Incorporating your company
- Updated on 02 Jul 2019
The incorporation of a business company allows the creation of an entity distinct and independent from the founder(s) in order to become a legal person (legal entity). In Canada, a corporation can be incorporated under federal or provincial law. By becoming an independent legal person, a company can then hold its own assets and liabilities, which will not be linked to those of its owners (the shareholders). By accumulating assets, the company develops its own financing capacities, which enables it to obtain lines of credit, loans, grants, tax credits, etc. In addition, specific tax rates apply for corporations, regardless of those applicable to individuals. Finally, shareholders also benefit from a risk limit related to the company's activities since they are not, in principle, held liable for the company's debts (unless the shareholder engages a personal guarantee or other exception).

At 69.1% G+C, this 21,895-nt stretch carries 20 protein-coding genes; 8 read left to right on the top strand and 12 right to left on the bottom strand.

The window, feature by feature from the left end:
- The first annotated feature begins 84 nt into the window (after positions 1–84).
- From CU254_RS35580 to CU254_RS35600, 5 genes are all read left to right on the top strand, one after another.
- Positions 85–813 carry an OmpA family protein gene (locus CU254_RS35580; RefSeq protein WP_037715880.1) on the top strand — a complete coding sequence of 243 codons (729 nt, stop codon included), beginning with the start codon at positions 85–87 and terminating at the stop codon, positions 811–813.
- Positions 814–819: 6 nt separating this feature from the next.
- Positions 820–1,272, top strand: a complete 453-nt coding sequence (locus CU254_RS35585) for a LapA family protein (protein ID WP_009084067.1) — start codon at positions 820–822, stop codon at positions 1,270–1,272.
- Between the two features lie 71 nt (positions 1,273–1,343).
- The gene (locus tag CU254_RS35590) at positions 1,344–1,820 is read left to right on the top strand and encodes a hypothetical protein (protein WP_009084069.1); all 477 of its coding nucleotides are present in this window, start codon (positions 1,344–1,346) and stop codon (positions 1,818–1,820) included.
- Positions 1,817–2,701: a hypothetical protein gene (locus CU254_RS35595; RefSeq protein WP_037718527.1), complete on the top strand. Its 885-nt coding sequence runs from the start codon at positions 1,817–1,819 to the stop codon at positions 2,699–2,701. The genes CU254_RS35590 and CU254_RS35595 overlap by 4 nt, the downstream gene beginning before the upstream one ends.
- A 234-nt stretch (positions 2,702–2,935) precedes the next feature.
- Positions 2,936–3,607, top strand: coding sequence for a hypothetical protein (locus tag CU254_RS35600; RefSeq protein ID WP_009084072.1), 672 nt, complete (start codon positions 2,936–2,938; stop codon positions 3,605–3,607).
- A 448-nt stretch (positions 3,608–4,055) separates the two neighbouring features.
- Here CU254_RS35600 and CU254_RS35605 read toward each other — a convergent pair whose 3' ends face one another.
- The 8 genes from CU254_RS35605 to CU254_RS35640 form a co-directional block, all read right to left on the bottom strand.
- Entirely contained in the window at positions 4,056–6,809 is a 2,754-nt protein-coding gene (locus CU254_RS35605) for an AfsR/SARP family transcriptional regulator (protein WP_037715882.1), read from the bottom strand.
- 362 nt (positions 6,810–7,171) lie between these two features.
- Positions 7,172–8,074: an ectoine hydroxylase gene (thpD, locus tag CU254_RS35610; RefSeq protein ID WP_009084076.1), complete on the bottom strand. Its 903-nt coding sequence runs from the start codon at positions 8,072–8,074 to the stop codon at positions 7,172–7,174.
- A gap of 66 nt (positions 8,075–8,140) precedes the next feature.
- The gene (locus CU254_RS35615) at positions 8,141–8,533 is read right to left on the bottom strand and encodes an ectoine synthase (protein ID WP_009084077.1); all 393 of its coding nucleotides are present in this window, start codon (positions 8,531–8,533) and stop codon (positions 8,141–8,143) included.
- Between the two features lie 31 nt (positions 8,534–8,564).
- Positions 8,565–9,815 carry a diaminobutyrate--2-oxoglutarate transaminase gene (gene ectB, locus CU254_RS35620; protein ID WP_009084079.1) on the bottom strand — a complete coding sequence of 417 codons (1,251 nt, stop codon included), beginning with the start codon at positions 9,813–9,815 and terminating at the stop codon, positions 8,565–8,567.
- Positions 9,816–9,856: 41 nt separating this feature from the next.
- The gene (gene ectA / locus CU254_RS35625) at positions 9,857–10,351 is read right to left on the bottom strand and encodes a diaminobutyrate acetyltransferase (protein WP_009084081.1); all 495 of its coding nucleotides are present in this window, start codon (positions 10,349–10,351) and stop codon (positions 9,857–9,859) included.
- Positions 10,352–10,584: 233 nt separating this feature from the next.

Our startup Lex Start has made a 15 minute course that will help you navigate this. Watch the course here.
This course will help you answer these questions confidently:
- What is the stage of development of your company?
- Are you self-employed and wondering if you should incorporate?
- What is the purpose of incorporation: security for the entrepreneurs who are its shareholders, tax benefits, and the ability to finance ?
- How to choose your name, the famous Inc. (personalized, numerical, assumed name)?
- The differences between federal and provincial incorporation?
- What are the roles within a business company?
- What are the next steps?